first glance. Her face, covered in dense golden fur, was triangular in shape,
with a curving arc of a nose and a wide mouth. Above her face, the longer crop
of silver-white hair that made up her headcrest was distinct from Terran hair
in that it never grew longer.
Yulayan closed her eyes as a childhood memory overwhelmed her
without warning. When she was small, her mother had tucked her into bed every
night. Yulayan could recall the sensory experience with aching clarity—the
silky feel of her mother’s long black hair brushing her own small furred face;
the sweetish scent of the perfume her mother sometimes wore; a smooth, naked
Terran face looming over her, brown eyes smiling fondly.
Yulayan opened her eyes and frowned at her own image. Her
eyes betrayed her Terran mother’s contribution to her genetic makeup more than
any other feature. Her irises were not only an odd mix of amber and brown
flecks in a murky greenish matrix, but they were too small. The whites of Wakanrean
eyes showed only at the extreme corners, and Yulayan could clearly see white on
either side of and even beneath her irises.
Her parents were waiting. Yulayan turned towards the door but
paused as she noticed her profile in the mirror. Above her tightly fitted red
trousers, not even the lose lines of her black tunic-style shirt could
completely hide the round swell of her breasts. Modest they might be, but in a
world where only nursing mothers had noticeable mammary characteristics, the
recent flowering of her breasts had left a bitter taste in Yulayan’s mouth. This
was too much to bear.
Yulayan felt a twinge of envy that Kifarao would never have
to suffer this indignity, and then chastised herself for her own callousness. Her
twin brother might have Wakanrean eyes, but his other features revealed his
heritage to even the most casual observer.
Conscious that she owed her parents the courtesy of
promptness, Yulayan walked rapidly through the short corridor that connected
her room to the main room, then exited the house through the sun room.
Yulayan found the chill autumn air bracing as she crossed the
lawn to the zagathuan. Located near the house and at some distance from
the high boundary wall that enclosed the entire property, the outdoor room was defined by a stone foundation
covered by a carpet of deep purple streaked with green and blue. The furniture
was similar to that of the main room—two large sofas, a handful of chairs, each
with a hassock, and assorted tables and appliances. Yulayan noted that the
sound system was off and counted this as another indication of her father’s
state of mind. Her father was a qatraharai, and almost always had music
playing when he relaxed in the zagathuan.
“Thank you for coming, Yulayan,” her father said, rising to
his feet. He stood next to the sofa where her mother still sat, and Yulayan
looked at him with pride.
Kuaron Du was a true Wakanrean. He was average height for his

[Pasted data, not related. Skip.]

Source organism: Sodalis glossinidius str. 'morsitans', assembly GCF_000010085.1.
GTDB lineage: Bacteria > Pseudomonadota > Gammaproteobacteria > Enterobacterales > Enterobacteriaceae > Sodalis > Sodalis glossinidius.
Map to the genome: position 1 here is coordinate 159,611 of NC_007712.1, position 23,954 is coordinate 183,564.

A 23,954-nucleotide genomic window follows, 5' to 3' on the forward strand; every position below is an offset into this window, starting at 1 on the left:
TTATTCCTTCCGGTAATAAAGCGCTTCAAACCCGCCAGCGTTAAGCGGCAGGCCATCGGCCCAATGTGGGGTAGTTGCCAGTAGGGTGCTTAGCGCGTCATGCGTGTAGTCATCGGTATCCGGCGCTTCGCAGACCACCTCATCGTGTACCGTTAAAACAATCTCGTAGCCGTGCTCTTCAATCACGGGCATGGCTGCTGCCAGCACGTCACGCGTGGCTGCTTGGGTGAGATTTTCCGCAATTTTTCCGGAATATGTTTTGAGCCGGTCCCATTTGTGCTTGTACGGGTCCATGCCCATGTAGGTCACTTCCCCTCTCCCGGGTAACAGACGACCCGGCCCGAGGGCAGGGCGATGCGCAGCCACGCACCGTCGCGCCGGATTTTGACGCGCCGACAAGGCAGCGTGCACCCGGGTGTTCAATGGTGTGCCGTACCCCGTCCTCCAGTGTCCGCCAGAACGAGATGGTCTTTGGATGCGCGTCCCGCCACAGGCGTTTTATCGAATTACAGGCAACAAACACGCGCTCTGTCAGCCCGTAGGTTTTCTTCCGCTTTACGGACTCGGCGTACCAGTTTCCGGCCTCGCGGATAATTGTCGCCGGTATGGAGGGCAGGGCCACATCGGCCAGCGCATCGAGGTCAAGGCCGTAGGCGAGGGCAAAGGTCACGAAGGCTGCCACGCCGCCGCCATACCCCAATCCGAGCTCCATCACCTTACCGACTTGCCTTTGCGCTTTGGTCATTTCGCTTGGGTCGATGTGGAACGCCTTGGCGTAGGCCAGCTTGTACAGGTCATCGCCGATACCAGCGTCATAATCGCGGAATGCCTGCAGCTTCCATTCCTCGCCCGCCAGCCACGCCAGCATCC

species, but if the Terran woman beside him had stood up, the top of her head
would only have come up to his chin. His silver-white headcrest gleamed in the
bright sunshine, and the pupils of his amber eyes had narrowed to tiny dots. He
was barefoot, too, even in the autumn chill; the claws of his toes left tiny
scuff marks in the carpet. If his blue tunic and gray trousers were less
uniquely Wakanrean than his features, at least they weren’t blatantly Terran,
“Certainly, Ayzanai,” Yulayan said, casting an appraising
glance at her mother. It seemed to her that her mother looked a trifle subdued.
She wore her black hair much shorter than she had in the past, barely long
enough to touch her collar, which made her look older to Yulayan. Today her
brown eyes were almost solemn. Even the dull red color of the fitted shirt and
trousers she wore emphasized her gloom—not quite mourning clothes, but close
enough to convey a somber mood.
“Kifarao will be here in a moment,” Kuaron said.
The kitchen servoid approached, but Yulayan waved it away. She
was too excited to eat or drink anything.
“Here’s Farao,” her mother said, as the sun room door opened
again. “Sit down, Yulayan.”
Yulayan sank into a chair and watched her brother walk across
the lawn to join them. She knew from his movements that he was as anxious as
she was about this family meeting. The way he ran one hand over the black hair
of his headcrest was a sure sign that he was nervous. Yulayan had an epiphany
as she studied her brother’s face.
It wasn’t any one feature that damned him as half Terran; it
was the combination of subtle differences in the shape of his face, his mouth,
his nose, his ears. There was just too much variation from the Wakanrean norm
for him to pass as truly native to the planet. Not even the pure Wakanreaness
of his amber eyes could save him.
said, with a nod to their father, “Elazanai,” another nod to their
mother. “I’m here as you asked.”
“Sit down, please,” their father said.
He waited until Kifarao was comfortable to speak again, and